The Alliterative Economy: As Consumer Confidence Fades, a Double-Dip Appears.

Submitted by Jen Jones on Wed, 06/15/2011 - 6:33pm

The Alliterative Economy: As Consumer Confidence Fades, a Double-Dip Appears.

As temperatures heat up all across the country this season, so too are concerns about inflation, with rock bottom housing prices, and a weak labor market, adding fuel to the summertime fire. The result? Tanking consumer confidence in May, at least according to a private sector report released this week, and fears of something more economically-sinister a’ brewin.’

Based on a Reuters reading of the new economic data, “The Conference Board, an industry group, said its index of consumer attitudes fell to 60.8 from a revised 66.0 in April. The reading was below economists' forecasts for 66.5. April was originally reported as 65.4. The expectations index tumbled to 75.2 from 83.2, while the present situation index edged down to 39.3 from 40.2. Consumers' labor market assessment was less favorable. The proportion of those who said jobs were hard to get rose to 43.9 percent from 42.4 percent the month before, although the "jobs plentiful" category also rose to 5.6 percent from 5.1 percent.”

Despite some confusion about the economic outlook for the American labor market—in which jobs were added, but not at a rate high enough to keep up with demand—most polled viewed the job forecast as more dismal than not over the next six months. “Those expecting more jobs in the coming months decreased to 15.9 percent from 17.8 percent, and those expecting fewer jobs rose to 20.8 percent from 18.7 percent. Consumers' expectations for inflation in the coming 12 months rose to 6.6 from 6.3 percent.”

And folks have reason to worry. Following a few months of positive growth in what had been an extended period of recession-era unemployment numbers, business hiring slowed in the latter part of 2010, causing national unemployment figures to rise to a staggering 9.8%. Today, the national average lingers around 9%. Add to this dismal employment bump, another snag affecting the ability of the economy to recover: the recent drop in housing prices.  This hit to the housing market further exacerbates consumer confidence, a necessary commodity to any long-term economic growth and recovery. And what would normally be a “buyer’s market” has devolved into a true confidence shift in the way many view the former American dream of buying a home.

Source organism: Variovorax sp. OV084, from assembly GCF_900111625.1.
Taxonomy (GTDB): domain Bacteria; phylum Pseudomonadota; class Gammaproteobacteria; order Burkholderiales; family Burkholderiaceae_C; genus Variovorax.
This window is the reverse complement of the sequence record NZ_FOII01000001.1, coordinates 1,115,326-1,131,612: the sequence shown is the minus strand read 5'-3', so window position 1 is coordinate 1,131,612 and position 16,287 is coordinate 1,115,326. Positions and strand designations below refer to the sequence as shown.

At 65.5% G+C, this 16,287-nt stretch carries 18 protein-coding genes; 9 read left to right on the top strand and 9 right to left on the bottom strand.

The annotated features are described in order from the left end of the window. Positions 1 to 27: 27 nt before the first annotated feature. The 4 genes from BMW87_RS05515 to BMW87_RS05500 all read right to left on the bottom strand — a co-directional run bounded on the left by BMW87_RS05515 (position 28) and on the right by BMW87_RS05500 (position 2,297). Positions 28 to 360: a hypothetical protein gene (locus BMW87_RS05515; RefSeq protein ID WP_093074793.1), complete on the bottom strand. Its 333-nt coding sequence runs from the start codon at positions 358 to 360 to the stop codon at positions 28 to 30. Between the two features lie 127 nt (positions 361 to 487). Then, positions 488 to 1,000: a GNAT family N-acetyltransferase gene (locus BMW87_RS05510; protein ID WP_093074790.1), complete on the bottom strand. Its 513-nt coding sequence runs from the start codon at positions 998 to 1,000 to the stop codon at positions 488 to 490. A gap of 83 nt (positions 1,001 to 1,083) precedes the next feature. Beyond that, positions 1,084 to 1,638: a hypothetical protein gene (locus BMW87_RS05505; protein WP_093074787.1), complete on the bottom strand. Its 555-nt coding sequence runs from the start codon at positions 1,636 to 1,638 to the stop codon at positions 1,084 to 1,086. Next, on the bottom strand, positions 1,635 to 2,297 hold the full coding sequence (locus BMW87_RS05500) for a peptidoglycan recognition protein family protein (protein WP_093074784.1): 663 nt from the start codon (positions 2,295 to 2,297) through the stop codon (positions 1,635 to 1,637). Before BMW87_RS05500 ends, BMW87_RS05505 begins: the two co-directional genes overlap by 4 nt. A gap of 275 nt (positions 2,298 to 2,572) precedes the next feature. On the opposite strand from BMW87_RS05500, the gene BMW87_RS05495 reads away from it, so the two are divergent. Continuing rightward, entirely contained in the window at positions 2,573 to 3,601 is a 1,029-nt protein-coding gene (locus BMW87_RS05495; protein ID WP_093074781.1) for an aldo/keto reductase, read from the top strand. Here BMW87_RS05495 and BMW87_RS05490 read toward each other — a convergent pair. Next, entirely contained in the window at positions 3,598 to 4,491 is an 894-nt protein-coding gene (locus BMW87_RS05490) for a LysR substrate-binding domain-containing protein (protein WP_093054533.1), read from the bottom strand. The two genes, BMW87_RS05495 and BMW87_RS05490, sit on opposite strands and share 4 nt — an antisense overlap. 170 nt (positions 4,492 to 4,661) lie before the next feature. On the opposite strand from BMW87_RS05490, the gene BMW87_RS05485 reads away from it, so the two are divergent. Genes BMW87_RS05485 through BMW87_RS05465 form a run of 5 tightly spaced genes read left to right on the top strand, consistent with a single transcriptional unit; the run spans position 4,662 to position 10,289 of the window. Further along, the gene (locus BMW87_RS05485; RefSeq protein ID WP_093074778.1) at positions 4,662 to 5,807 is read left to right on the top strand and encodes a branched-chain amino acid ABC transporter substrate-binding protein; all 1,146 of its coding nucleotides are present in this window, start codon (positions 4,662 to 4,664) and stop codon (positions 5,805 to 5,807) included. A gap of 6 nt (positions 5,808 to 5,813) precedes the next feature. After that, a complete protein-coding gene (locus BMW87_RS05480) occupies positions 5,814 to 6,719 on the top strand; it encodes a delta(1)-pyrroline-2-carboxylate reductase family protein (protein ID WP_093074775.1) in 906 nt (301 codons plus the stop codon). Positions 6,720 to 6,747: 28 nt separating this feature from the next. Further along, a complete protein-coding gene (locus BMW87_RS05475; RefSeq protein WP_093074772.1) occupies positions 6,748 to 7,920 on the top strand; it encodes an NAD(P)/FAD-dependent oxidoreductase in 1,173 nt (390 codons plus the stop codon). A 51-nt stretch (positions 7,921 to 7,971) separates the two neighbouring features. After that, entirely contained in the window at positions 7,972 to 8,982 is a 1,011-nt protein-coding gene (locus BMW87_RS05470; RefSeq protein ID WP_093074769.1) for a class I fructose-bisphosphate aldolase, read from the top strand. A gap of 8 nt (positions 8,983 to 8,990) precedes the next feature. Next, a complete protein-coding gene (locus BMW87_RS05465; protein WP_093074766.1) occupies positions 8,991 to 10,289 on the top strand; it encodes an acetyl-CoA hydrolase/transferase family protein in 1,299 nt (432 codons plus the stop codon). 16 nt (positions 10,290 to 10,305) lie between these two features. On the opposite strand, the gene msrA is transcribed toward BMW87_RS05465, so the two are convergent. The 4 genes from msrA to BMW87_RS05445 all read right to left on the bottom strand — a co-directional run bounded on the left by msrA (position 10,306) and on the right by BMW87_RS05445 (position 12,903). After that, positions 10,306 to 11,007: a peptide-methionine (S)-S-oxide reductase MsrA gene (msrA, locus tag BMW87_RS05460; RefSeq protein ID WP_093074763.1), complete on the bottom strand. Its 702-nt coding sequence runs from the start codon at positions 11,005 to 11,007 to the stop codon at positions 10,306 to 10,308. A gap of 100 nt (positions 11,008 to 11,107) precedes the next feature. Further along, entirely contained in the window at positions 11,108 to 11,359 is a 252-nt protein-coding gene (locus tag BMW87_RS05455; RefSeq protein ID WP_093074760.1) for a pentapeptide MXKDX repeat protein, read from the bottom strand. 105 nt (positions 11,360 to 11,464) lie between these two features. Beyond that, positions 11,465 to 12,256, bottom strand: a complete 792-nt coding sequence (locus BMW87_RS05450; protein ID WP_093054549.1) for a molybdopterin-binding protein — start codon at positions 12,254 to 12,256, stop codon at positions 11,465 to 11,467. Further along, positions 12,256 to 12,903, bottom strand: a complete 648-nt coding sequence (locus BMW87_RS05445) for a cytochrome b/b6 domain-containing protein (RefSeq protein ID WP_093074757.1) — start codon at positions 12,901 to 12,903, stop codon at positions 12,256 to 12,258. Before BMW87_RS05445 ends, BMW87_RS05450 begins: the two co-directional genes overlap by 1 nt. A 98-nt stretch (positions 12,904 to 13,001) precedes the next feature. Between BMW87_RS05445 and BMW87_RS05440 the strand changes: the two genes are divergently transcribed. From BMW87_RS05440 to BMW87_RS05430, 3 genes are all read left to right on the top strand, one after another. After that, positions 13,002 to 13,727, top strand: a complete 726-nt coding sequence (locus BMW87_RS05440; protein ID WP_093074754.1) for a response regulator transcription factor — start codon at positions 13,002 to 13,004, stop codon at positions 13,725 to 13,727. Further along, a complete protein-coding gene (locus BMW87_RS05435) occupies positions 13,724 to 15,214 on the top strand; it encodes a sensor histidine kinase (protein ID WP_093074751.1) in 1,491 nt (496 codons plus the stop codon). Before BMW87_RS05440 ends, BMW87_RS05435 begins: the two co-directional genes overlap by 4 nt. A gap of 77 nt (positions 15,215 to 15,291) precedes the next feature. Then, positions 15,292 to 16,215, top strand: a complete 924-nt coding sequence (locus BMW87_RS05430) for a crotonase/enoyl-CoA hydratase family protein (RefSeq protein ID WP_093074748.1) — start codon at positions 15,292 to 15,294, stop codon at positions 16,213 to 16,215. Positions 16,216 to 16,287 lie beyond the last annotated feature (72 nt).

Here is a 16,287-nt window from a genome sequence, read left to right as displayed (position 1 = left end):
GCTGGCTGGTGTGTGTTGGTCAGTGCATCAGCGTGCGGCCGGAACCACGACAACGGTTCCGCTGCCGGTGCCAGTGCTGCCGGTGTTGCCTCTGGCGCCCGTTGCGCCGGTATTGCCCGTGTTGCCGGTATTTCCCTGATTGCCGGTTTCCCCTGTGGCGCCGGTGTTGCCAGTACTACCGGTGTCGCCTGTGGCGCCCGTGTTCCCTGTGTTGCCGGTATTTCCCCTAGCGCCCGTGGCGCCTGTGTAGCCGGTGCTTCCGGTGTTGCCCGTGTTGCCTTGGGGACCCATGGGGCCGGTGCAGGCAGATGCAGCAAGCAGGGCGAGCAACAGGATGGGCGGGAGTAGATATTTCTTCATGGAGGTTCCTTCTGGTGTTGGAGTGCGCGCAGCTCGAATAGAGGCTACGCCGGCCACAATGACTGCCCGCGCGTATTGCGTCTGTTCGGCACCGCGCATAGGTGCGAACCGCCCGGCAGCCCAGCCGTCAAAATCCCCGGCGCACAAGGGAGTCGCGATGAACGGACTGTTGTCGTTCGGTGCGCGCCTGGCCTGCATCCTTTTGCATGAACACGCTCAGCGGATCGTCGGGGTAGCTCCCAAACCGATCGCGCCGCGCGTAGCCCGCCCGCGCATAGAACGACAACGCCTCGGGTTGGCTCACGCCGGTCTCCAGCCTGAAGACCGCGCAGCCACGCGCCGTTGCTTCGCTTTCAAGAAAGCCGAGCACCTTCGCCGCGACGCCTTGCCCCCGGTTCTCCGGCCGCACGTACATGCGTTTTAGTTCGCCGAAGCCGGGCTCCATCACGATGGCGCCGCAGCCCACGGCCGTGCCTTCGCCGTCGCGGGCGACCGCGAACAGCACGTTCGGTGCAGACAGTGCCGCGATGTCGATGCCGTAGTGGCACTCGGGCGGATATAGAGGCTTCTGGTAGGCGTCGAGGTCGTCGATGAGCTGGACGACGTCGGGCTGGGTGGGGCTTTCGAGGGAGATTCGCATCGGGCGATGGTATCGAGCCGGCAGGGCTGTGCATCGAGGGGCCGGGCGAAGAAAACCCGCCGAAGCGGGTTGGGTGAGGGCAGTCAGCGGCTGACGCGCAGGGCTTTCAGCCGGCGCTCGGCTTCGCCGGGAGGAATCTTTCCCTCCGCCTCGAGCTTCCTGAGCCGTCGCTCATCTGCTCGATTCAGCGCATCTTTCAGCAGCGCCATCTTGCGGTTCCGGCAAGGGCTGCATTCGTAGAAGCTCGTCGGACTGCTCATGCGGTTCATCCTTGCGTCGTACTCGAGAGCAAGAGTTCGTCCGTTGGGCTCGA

This cycle of falling consumer confidence is leading many to assume the worst—or what Robert Reich called, “the economic truth that nobody will admit”—a double-dip recession. As Reich wrote,  “But isn't the economy growing again -- by an estimated 2.5 to 2.9 percent this year? Yes, but that's even less than peanuts. The deeper the economic hole, the faster the growth needed to get back on track. By this point in the so-called recovery we'd expect growth of 4 to 6 percent. Consider that back in 1934, when it was emerging from the deepest hole of the Great Depression, the economy grew 7.7 percent. The next year it grew over 8 percent. In 1936 it grew a whopping 14.1 percent. Add two other ominous signs: Real hourly wages continue to fall, and housing prices continue to drop. Hourly wages are falling because with unemployment so high, most people have no bargaining power and will take whatever they can get. Housing is dropping because of the ever-larger number of homes people have walked away from because they can't pay their mortgages. But because homes the biggest asset most Americans own, as home prices drop most Americans feel even poorer.”

A 2011 double-dip could therefore mean you’re forced to look at other options when considering how to get by, whether to save your home, sell your home, or simply keep a roof over your head, whatever the cost. If you’re feeling the pinch, things are likely to be bad for a while. As a result, now may be the best time to reconsider your options to diminish debt and start saving for a “rainy decade.”

If you too have been affected by the economic crisis, knowing a qualified bankruptcy attorney can help, yielding the right kinds of support, information and insights—at a low cost— for a viable and secure future beyond “the dip.”  The bankruptcy experts at the Law Offices of John T. Orcutt offer a totally FREE debt consultation. Just call toll free to +1-919-646-2654, or make an appointment online at www.billsbills.com. Simply click on the yellow “FREE Consultation Now” button.

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